There is something familiar and vulnerable about those glasslike panels above the entrance to the new Flying Pig.
“Shower doors,” laughs owner Aaron Browning, pointing at her husband.
Yep, that’s it. Shower doors from the ’70s. That hard plastic almost-glass, dimpled to secure the privacy of our own dimples. As we’ve heard, the pandemic rattled and snapped supply chains, bulled its way through the china shop of how we send and receive the things we need. So, unable to get windows that fit, Roddy Browning’s glance fell on old shower doors in his home (while many of us made banana bread during the pandemic, Roddy rebuilt his home). He measured them, smiled, found yet another solution in the discard pile.
This is why I have always loved The Flying Pig. It’s why Oceanside loves the Pig. When Roddy and Aaron opened their original restaurant in 2011, they found a one-story building in an obscure, forgotten location. And they resuscitated it, filled it with life and art and good Southern food. With old vinyl records, succulent pork chops, ramshackle mason jars, buttery grits, kitschy garage sale finds, hush puppies, eye-popping tchotchkes, so much bacon, figurines with moxie, craft beer and good booze.
The pandemic was hell on restaurants, and the Brownings weren’t spared. They had to close their second Vista location (they openly admit that location never worked, and the pandemic expedited the end of its run). They moved from their original spot and had to find a new home. But, the silver lining: They bought a building on Mission Avenue in Oceanside, put down real roots just off main street. And their old place is now home to Matsu, a just-opened Japanese concept from their friend and talented young chef William Eick.
And so the Pig—often rightly credited with sparking a food movement in O’side years back—will remain a fixture of its future. They hired a young chef, Harrison Hackett, who studied under James Beard nominee Eli Kulp (Fork restaurant in Philadelphia), sustainability chef Eric Morris (Nightbell, in Asheville), and a hot minute at San Diego’s George’s at the Cove.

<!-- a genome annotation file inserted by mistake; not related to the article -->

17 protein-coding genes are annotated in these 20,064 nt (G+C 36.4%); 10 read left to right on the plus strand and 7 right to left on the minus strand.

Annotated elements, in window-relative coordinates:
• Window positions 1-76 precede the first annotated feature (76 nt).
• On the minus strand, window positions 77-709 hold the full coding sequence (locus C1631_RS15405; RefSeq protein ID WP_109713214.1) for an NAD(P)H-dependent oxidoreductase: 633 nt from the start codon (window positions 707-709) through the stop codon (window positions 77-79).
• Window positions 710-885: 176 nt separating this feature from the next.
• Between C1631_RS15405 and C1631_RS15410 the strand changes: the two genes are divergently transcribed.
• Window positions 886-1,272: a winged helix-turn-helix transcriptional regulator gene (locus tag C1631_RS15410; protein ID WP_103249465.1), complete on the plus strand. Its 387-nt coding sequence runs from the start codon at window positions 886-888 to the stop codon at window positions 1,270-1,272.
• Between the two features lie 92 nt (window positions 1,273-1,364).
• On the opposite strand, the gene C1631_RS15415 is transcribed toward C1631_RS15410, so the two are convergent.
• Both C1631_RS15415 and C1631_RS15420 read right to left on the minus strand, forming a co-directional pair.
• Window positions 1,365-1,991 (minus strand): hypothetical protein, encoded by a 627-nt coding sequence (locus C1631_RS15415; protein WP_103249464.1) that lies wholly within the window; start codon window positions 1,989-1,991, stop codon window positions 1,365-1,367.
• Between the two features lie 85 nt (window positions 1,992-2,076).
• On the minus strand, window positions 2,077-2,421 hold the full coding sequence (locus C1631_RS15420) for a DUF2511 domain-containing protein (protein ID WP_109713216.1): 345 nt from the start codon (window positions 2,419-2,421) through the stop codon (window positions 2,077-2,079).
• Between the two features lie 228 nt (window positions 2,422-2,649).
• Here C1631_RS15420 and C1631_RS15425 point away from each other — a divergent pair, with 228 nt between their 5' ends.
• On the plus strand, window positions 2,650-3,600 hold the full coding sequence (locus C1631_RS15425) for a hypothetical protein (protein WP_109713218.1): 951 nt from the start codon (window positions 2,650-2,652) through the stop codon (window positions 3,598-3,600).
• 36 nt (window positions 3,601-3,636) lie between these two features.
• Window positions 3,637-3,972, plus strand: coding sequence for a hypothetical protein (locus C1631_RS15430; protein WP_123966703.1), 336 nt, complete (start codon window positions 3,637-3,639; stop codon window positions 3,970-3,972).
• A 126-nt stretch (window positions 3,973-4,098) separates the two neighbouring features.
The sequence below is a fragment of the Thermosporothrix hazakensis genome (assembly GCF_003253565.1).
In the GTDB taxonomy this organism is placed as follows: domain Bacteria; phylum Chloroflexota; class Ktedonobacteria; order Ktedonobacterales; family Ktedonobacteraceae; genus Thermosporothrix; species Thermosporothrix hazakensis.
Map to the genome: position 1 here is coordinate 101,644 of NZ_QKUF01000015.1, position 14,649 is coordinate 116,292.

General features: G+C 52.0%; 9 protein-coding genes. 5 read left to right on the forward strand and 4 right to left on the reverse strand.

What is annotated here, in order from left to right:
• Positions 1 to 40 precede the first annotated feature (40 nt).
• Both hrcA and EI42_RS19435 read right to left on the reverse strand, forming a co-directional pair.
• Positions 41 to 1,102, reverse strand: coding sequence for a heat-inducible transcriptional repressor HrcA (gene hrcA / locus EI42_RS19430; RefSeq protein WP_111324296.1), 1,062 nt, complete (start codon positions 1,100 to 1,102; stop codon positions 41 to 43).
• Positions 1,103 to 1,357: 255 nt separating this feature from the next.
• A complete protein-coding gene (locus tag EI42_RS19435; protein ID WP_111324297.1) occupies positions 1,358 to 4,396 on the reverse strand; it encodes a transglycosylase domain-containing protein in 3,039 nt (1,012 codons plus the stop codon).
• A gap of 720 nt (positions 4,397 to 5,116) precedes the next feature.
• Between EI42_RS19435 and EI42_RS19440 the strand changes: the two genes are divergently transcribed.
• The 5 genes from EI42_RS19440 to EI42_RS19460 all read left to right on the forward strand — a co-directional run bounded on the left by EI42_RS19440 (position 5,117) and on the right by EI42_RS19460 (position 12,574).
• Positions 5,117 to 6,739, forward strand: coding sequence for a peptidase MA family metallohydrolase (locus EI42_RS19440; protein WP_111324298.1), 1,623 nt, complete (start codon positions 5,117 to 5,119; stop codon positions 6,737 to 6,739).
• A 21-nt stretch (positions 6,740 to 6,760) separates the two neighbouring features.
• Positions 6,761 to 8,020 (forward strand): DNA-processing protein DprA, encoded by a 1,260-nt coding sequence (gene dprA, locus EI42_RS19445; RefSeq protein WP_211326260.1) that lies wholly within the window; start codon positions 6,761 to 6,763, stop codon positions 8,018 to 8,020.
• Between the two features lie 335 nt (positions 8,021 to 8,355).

Still proudly Southern, their hush puppies are textbook deep-fried savorycakes with a side of smoked shrimp butter (lobster takes all the credit for illuminating the magic of shellfish and butter, but it works with shrimp, too). The Pig has never been accused of hoarding or even serving very many plants, but their butternut squash is excellent—pulled from the family’s garden, roasted and glazed in a serrano reduction, set atop fresh apples and a lemon-mint yogurt sauce with crispy garlic.
But it’s the chicken—brined in sweet tea, smoked, and tossed in an herb vinaigrette with oranges and greens—that’s a stunner, moist with just enough campfire, offset by the vague sweetness of the summer Southern tea. Finish the night off with a bananas Foster in a bowl, that classic way to sabotage the human pleasure center.
The Pig is now open. With a large patio and a full bar with great wine (Roddy came from Market Del Mar, and knows his wine), the Brownings hope it’ll become the neighborhood spot for a late-night nip. You’ll see Aaron standing as hostess at the front, Roddy running food, and both of them washing dishes. “The dishwashing machine busted,” she says.
No sweat. Just have Roddy make one out of old car parts.
The Flying Pig, 509 Mission Avenue, Oceanside.